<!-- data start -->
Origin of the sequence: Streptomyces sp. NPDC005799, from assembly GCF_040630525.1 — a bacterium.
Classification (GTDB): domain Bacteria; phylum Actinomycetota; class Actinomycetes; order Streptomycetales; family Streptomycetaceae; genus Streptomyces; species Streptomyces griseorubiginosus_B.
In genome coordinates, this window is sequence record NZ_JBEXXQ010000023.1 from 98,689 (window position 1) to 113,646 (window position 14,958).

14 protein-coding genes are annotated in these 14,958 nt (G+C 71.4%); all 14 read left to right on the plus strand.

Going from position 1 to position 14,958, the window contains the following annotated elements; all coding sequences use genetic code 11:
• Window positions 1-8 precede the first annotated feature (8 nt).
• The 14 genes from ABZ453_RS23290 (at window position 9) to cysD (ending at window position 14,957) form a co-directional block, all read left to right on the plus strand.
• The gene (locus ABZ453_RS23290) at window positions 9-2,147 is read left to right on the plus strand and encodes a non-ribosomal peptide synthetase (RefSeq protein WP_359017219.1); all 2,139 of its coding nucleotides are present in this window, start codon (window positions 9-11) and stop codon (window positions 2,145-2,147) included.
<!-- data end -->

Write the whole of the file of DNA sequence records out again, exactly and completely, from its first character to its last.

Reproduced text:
Origin of the sequence: Streptomyces sp. NPDC005799, from assembly GCF_040630525.1 — a bacterium.
Classification (GTDB): domain Bacteria; phylum Actinomycetota; class Actinomycetes; order Streptomycetales; family Streptomycetaceae; genus Streptomyces; species Streptomyces griseorubiginosus_B.
In genome coordinates, this window is sequence record NZ_JBEXXQ010000023.1 from 98,689 (window position 1) to 113,646 (window position 14,958).

14 protein-coding genes are annotated in these 14,958 nt (G+C 71.4%); all 14 read left to right on the plus strand.

Going from position 1 to position 14,958, the window contains the following annotated elements; all coding sequences use genetic code 11:
• Window positions 1-8 precede the first annotated feature (8 nt).
• The 14 genes from ABZ453_RS23290 (at window position 9) to cysD (ending at window position 14,957) form a co-directional block, all read left to right on the plus strand.
• The gene (locus ABZ453_RS23290) at window positions 9-2,147 is read left to right on the plus strand and encodes a non-ribosomal peptide synthetase (RefSeq protein WP_359017219.1); all 2,139 of its coding nucleotides are present in this window, start codon (window positions 9-11) and stop codon (window positions 2,145-2,147) included.